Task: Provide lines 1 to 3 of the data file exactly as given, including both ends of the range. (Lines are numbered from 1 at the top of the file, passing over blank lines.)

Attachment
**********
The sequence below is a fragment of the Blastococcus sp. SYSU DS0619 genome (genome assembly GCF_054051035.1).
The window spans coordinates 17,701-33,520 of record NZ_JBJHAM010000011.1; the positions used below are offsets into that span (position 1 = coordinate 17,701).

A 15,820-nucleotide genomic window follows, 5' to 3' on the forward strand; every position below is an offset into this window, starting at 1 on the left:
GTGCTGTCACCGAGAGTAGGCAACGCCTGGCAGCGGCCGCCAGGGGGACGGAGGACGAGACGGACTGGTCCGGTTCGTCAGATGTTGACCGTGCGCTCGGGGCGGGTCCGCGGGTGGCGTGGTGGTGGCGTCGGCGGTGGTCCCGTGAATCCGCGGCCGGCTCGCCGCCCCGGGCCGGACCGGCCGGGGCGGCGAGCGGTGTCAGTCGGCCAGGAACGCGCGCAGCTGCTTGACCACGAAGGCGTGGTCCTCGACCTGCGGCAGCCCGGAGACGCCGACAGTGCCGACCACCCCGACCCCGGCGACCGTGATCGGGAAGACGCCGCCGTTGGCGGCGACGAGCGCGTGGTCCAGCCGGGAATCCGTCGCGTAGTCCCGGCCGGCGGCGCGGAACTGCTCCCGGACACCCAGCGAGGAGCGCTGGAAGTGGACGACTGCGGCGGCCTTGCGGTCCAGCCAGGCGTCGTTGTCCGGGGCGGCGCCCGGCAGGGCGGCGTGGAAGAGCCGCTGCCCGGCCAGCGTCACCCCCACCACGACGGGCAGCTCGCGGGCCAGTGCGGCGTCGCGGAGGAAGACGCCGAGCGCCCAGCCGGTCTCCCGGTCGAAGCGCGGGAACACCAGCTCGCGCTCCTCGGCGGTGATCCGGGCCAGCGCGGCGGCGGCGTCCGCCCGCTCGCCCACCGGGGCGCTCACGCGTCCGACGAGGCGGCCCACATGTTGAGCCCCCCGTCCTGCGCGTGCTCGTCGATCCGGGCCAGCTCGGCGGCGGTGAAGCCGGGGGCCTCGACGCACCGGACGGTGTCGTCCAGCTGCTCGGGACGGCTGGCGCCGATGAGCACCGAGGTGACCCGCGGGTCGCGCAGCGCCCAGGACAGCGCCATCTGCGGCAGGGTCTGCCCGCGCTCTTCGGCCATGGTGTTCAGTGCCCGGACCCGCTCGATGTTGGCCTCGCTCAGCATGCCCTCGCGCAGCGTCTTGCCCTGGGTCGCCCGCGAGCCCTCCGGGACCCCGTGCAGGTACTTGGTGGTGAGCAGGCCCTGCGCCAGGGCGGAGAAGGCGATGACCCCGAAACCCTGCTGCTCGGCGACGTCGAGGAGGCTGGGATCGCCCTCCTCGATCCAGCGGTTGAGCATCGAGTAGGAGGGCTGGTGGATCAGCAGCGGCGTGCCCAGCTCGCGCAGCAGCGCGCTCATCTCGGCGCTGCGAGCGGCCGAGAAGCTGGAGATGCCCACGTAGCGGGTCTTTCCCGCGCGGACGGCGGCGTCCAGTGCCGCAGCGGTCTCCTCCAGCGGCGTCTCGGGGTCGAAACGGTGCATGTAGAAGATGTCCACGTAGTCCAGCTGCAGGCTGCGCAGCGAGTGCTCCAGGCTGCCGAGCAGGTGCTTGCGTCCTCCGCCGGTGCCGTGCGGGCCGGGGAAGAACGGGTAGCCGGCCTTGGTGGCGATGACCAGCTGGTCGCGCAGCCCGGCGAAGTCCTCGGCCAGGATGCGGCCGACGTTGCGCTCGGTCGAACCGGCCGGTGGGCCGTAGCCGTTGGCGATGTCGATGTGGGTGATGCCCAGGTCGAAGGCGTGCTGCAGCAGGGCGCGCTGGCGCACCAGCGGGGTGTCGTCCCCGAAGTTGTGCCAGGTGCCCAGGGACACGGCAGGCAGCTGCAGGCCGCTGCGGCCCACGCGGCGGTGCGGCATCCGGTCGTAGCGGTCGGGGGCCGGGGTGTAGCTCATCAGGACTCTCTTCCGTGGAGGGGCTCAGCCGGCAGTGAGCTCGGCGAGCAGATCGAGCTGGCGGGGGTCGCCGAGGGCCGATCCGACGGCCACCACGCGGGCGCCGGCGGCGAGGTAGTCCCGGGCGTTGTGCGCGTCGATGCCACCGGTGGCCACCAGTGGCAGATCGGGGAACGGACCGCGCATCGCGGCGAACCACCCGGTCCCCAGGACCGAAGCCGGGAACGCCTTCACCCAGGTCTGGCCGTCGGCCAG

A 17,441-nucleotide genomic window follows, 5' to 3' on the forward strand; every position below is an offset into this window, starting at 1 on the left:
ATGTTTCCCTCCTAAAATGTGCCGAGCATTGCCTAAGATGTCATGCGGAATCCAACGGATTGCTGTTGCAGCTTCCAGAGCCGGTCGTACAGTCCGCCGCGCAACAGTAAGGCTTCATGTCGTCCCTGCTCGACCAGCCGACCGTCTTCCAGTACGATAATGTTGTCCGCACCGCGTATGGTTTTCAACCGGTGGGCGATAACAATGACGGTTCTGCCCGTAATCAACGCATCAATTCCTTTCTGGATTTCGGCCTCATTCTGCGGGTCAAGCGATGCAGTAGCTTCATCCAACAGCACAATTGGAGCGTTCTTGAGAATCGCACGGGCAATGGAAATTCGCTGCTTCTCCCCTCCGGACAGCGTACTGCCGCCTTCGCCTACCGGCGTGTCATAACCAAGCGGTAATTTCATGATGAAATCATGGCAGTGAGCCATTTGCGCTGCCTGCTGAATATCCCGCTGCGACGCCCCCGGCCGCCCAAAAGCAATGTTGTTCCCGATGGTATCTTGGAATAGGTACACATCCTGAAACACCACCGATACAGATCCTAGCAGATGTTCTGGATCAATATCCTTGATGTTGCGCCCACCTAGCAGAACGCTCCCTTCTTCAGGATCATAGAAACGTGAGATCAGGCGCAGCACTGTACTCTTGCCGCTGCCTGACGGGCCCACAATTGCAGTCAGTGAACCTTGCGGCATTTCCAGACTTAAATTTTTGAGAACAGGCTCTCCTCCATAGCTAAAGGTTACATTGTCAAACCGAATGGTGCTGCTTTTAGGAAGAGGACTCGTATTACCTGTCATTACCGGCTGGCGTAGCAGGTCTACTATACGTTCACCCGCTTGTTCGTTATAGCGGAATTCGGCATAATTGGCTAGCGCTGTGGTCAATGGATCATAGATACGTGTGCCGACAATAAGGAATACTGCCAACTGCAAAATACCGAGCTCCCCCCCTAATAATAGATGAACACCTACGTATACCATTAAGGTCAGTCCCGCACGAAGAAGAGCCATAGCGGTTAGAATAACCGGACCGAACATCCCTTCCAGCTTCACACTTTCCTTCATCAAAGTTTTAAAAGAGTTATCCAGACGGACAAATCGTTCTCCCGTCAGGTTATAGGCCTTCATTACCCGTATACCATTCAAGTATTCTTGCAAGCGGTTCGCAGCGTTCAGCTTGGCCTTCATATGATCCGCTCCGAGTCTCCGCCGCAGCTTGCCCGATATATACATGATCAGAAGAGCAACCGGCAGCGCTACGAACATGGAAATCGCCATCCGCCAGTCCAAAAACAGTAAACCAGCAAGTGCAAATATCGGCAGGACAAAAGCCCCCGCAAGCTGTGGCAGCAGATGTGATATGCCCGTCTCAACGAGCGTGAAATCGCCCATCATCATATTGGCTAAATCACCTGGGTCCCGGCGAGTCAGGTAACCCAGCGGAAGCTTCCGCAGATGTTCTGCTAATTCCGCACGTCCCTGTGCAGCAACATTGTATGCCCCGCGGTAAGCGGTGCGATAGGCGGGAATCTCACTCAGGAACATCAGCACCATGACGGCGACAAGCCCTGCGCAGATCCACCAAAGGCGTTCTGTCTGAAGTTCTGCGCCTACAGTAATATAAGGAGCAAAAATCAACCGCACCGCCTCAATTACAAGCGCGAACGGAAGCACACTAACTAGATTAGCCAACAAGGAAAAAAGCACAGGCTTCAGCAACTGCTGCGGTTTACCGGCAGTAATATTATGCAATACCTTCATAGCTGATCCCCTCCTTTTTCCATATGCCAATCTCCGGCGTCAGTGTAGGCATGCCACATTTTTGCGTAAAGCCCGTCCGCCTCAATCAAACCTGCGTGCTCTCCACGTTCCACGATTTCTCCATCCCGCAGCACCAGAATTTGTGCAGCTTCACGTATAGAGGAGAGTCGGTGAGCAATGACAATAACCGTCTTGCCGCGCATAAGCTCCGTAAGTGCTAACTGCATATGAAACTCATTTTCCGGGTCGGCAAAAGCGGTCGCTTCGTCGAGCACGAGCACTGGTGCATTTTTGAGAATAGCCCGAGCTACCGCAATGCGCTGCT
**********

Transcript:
The sequence below is a fragment of the Blastococcus sp. SYSU DS0619 genome (genome assembly GCF_054051035.1).
The window spans coordinates 17,701-33,520 of record NZ_JBJHAM010000011.1; the positions used below are offsets into that span (position 1 = coordinate 17,701).

A 15,820-nucleotide genomic window follows, 5' to 3' on the forward strand; every position below is an offset into this window, starting at 1 on the left: